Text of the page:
Growth Through Summercise Internship
10 weeks, 9+ projects, 8 rotations, 7 interns, 6 Summercise classes, 5 dollar gas prices, 4 pounds of sea glass, 3 thousand miles, 2 villages and 1 adventure of a lifetime.
Since I have returned back to the lower 48, and my home in Minnesota, the hardest question I have been asked is, “What did you do this summer?” How can I possibly even begin to explain the clinical experience, village travel, community events and everything else that contributed to my experience in Nome? As I reflect back on my Summercise internship, I have realized that it is less important to share what I did in Nome, and more important to share how I have grown because of it.
While I have shared my experiences of high food prices, Lemonade Day, the Midnight Sun Festival, village travel, community involvement and various outdoor adventures, I have not yet described my experience with the whole reason I am in Nome – Summercise! Summercise is an award-winning program that intends to prevent diabetes through educating youth about healthy nutrition and physical activity lifestyles. While it all sounds neatly put together, I can pretty much summarize my Summercise experience with two words: organized chaos. Throughout the course of two sessions, I taught classes including cultural cooking, a treasure hunt, cooking in mugs, gymnastics, track and field, and swimming lessons to more than 150 kids ages 5-13.
No matter how much time I put into preparing and organizing my lesson plans, I learned that it’s just not possible to predict exactly how the day is going to go. Being a Summercise intern taught me one of the greatest lessons in professional growth – adaptability. When bathroom breaks take 25 minutes rather than 5, lesson plans must be abridged. If it’s pouring rain outside, treasure hunt maps need to be re-routed. If we run out of paper plates, coffee filters will work! While it took me a while to catch on that things rarely go as planned at Summercise, I eventually learned to be flexible with my classes, leading to less stress and more fun for myself and the kiddos!
Early on in our internship, our supervisor discussed with the seven of us interns that each of us were selected to be a Summercise intern, out of over 100 applicants, because individually we were the best of the best. We each held the capacity to be a strong leader in a unique way. While at first I welcomed the praise, I soon realized that she intended this more as precautionary advice. We soon found out that when seven strong leaders are put into one room an expected to cohesively plan one program, we are bound to butt heads and disagree. Although we were all dietetics or nutritional sciences majors, we each came from around the country with different backgrounds, approaches and perspectives. One of the biggest challenges was learning to separate our professional lives from our personal lives. That can be hard to do when sharing a bedroom with three other interns and sharing a bathroom with six!
Eventually, I learned when to take a step back and listen to other people’s suggestions. Rather than competing for who had the best ideas, we learned to cooperate and utilize each other’s strengths in order to come up with a better Summercise program together than any of us could have created alone. If I learned anything this summer, it is how to be both a leader and a team player. This trip would not have been the same without every single one of the interns and their unique contributions. After 10 weeks, my co-interns quickly became some of my greatest friends and I sincerely hope to see them all again soon!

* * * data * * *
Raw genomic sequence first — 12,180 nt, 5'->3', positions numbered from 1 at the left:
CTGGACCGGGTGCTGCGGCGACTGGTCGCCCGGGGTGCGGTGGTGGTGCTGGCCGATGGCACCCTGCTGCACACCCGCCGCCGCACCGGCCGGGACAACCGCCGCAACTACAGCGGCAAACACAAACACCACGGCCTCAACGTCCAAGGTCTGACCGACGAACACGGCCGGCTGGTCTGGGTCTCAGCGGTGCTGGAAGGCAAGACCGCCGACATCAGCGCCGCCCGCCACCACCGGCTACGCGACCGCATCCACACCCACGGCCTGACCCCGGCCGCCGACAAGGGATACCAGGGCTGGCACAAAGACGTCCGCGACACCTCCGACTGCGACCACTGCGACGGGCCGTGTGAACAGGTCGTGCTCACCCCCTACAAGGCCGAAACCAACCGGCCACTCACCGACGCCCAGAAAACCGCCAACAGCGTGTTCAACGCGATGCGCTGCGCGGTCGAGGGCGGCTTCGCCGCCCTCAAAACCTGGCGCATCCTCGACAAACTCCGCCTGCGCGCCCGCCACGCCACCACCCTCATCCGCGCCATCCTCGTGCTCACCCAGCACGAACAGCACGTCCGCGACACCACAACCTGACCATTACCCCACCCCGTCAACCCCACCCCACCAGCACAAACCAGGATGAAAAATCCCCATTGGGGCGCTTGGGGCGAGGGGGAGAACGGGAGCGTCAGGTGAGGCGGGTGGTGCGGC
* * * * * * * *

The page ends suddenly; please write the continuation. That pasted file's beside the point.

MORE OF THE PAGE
Finally, as a student-athlete on the UW-Stevens Point women’s swimming and diving team, it seemed imminent that my dietetics career would eventually lead me into a sports nutrition career path. It is a topic that I am passionate about and even co-founded the UWSP Sports Nutrition Association. That being said, I may have tried to settle into my niche of dietetics without exploring other areas in the field. This summer I was pushed out of my comfort zone of working with athletes in sports nutrition. I was exposed to a new community setting in which I discovered a passion for working in pediatrics, and more specifically maternal and child health. I am so excited to start classes at UWSP in just a few weeks with an open mind of all the possibilities and future career paths that dietetics could lead me into!
Overall, I could not have asked for a better way to spend my summer. I certainly have a stronger bond with my dad, as not many people can say that they have seen or done the things that we have experience in Nome, even though it was 30 years apart. The personal and professional growths I have gained are worth every mile I traveled. I would undoubtedly recommend the Summercise internship to my fellow School of Health Promotion and Human Development peers if they have a passion for working with children and a minority population. I am grateful to have been immersed into such a rich culture and to experience such rare once-in-a-lifetime opportunities. As the saying goes, “There’s no place like Nome.”